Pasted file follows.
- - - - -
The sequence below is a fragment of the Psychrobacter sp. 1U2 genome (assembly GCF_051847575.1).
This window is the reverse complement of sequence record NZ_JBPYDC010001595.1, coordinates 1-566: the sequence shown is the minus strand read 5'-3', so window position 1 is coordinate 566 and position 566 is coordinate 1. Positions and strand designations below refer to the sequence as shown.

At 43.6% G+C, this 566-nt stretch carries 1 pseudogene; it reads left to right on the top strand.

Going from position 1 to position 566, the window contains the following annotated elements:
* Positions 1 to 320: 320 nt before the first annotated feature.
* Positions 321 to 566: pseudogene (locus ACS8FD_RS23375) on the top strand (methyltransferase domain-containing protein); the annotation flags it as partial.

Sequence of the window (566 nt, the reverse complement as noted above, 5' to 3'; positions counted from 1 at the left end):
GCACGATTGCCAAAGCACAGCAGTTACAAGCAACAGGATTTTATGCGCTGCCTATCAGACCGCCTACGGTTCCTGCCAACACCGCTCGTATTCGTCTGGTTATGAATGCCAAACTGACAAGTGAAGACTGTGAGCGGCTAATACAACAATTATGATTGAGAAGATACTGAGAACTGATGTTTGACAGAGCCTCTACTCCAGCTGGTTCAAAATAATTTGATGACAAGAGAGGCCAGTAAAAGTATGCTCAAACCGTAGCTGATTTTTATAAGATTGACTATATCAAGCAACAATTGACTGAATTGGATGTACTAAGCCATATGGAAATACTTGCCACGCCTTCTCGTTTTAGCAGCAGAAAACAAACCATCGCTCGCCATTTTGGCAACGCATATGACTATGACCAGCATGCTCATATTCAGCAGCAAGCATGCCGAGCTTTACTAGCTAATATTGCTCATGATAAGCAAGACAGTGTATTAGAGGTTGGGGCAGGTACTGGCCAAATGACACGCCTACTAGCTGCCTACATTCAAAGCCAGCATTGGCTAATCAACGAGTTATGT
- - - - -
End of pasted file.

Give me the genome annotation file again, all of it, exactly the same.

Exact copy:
The sequence below is a fragment of the Psychrobacter sp. 1U2 genome (assembly GCF_051847575.1).
This window is the reverse complement of sequence record NZ_JBPYDC010001595.1, coordinates 1-566: the sequence shown is the minus strand read 5'-3', so window position 1 is coordinate 566 and position 566 is coordinate 1. Positions and strand designations below refer to the sequence as shown.

At 43.6% G+C, this 566-nt stretch carries 1 pseudogene; it reads left to right on the top strand.

Going from position 1 to position 566, the window contains the following annotated elements:
* Positions 1 to 320: 320 nt before the first annotated feature.
* Positions 321 to 566: pseudogene (locus ACS8FD_RS23375) on the top strand (methyltransferase domain-containing protein); the annotation flags it as partial.

Sequence of the window (566 nt, the reverse complement as noted above, 5' to 3'; positions counted from 1 at the left end):
GCACGATTGCCAAAGCACAGCAGTTACAAGCAACAGGATTTTATGCGCTGCCTATCAGACCGCCTACGGTTCCTGCCAACACCGCTCGTATTCGTCTGGTTATGAATGCCAAACTGACAAGTGAAGACTGTGAGCGGCTAATACAACAATTATGATTGAGAAGATACTGAGAACTGATGTTTGACAGAGCCTCTACTCCAGCTGGTTCAAAATAATTTGATGACAAGAGAGGCCAGTAAAAGTATGCTCAAACCGTAGCTGATTTTTATAAGATTGACTATATCAAGCAACAATTGACTGAATTGGATGTACTAAGCCATATGGAAATACTTGCCACGCCTTCTCGTTTTAGCAGCAGAAAACAAACCATCGCTCGCCATTTTGGCAACGCATATGACTATGACCAGCATGCTCATATTCAGCAGCAAGCATGCCGAGCTTTACTAGCTAATATTGCTCATGATAAGCAAGACAGTGTATTAGAGGTTGGGGCAGGTACTGGCCAAATGACACGCCTACTAGCTGCCTACATTCAAAGCCAGCATTGGCTAATCAACGAGTTATGT